“As global valuations and investments are recalibrated in 2022, Turkish startups are sailing on the waves of the previous era,” Mimaroglu said. “Valuations and investment are falling, but at a much slower pace and pace than in Europe and the US. ”

After the mega deals of Getir, Insider and Dream Games at the beginning of the year, funding fell sharply. As a result, Turkish VCs saw the biggest drop in the second quarter of the first three months compared to other emerging risk markets Magnitt covers, according to Philip Bahoshy, chief executive officer of Dubai-based Magnitt.

Despite challenges such as layoffs and falling stock prices, many of Turkey’s startups have secured the support of some of the world’s largest investors.

In the country’s biggest deal yet this year, grocery delivery app Getir raised $768 million from investors including Mubadala Investment Co., Sequoia and Tiger Global Management, giving it a valuation of $11.8 billion. Ecommerce platform Trendyol became Turkey’s largest startup valued at $16.5 billion after receiving $1.5 billion from investors including Softbank Group Corp. and Abu Dhabi’s ADQ.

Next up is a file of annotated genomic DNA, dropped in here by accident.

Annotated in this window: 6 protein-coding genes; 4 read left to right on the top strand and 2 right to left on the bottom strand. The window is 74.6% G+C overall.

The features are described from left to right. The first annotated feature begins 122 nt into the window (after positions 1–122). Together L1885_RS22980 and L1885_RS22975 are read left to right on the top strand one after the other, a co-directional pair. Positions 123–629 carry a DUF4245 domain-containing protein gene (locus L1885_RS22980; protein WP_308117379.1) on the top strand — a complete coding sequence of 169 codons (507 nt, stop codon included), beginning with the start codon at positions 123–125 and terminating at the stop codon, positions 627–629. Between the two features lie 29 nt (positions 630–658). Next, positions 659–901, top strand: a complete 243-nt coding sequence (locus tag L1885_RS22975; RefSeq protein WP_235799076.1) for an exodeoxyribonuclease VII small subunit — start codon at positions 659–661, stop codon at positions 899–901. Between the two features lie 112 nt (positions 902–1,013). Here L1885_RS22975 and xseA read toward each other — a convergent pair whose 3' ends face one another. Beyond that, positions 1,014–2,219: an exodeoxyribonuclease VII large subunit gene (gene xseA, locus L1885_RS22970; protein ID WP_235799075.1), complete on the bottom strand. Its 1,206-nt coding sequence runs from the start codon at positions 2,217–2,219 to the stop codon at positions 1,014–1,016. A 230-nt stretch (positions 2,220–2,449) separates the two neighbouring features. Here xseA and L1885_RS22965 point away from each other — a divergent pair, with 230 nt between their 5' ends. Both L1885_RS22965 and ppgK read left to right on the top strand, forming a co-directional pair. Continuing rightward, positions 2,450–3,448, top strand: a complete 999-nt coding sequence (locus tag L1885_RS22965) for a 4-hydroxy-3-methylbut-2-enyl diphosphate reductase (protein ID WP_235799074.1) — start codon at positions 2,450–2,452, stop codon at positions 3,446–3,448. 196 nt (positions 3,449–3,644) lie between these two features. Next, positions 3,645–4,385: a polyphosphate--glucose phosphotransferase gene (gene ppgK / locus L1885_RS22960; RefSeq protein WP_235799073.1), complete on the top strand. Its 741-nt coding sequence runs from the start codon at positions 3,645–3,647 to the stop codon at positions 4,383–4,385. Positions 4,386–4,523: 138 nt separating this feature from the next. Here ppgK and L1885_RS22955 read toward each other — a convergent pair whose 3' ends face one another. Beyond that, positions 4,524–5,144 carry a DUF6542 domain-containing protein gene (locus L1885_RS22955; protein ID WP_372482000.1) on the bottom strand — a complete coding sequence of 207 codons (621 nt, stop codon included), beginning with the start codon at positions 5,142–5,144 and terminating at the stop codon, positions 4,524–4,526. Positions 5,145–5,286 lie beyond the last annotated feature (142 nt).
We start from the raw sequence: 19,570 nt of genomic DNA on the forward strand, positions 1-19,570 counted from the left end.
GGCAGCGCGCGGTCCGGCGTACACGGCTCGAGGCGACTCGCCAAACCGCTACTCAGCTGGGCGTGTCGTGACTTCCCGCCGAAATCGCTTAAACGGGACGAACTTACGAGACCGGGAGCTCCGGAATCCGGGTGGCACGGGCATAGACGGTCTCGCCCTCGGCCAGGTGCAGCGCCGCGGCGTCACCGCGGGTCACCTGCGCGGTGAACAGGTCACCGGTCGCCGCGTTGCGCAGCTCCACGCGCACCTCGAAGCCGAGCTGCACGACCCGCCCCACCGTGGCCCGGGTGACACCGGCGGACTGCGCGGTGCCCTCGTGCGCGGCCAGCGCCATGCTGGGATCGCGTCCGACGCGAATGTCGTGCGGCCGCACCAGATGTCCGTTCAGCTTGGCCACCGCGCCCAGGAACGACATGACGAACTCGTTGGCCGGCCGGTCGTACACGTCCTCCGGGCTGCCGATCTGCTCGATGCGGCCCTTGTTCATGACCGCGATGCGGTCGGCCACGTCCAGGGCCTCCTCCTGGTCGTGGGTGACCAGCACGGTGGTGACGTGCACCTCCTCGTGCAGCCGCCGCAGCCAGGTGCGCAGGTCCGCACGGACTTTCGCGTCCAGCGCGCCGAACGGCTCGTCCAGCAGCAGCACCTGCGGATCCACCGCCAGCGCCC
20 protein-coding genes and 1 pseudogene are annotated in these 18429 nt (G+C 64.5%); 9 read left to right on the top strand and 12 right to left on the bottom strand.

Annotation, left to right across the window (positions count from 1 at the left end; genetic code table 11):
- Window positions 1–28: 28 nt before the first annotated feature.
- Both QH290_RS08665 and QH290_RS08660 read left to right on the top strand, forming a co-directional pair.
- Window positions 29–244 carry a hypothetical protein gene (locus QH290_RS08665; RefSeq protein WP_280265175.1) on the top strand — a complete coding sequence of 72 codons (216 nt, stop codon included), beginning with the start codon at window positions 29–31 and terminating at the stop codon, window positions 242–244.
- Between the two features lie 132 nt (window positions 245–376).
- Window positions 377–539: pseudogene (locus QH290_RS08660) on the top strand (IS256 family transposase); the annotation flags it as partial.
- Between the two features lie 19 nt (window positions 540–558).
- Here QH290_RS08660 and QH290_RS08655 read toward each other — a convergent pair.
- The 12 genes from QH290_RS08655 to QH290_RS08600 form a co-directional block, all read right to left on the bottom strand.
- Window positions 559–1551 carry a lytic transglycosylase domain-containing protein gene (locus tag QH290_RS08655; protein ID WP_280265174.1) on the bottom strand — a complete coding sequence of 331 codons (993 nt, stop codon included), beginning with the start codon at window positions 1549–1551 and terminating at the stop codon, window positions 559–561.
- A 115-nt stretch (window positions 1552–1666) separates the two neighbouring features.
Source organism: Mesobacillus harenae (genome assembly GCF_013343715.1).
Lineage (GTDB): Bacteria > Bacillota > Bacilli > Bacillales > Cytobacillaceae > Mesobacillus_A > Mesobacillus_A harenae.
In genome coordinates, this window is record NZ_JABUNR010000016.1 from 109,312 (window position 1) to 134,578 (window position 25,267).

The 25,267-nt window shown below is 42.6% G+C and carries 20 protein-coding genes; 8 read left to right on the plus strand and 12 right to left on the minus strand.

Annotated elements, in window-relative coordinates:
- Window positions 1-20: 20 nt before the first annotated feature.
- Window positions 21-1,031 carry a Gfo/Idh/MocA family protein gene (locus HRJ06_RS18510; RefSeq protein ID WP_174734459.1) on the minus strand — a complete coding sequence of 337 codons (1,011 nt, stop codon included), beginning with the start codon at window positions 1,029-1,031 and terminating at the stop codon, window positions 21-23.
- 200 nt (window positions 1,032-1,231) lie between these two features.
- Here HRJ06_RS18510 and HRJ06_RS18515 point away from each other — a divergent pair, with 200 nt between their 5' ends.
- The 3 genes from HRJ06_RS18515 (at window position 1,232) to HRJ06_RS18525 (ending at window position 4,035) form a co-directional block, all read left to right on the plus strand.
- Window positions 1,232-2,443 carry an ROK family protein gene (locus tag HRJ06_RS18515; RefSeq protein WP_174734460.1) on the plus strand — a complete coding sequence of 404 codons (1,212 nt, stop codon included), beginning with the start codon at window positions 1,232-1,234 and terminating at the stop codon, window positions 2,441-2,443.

All these investments translate into deals. Getir is said to be in advanced talks to buy rival Gorillas Technologies GmbH, which would give the Turkish company scale in key European markets, including the UK and Germany. Finberg, a corporate venture capital fund founded by billionaire Husnu Ozyegin’s Fibabanka in 2018, made returns of at least 10 times its initial investment in Getir and Turkish payments startup United Payment in two partial exits, according to Finberg board member Ihsan Elgin.

Whatever the venture capital structure, you have the potential to make the same money in a few years as traditional companies will in decades, according to Serkan Unsal, founder of startups.watch. “This whets the appetite of large conglomerates and family offices.”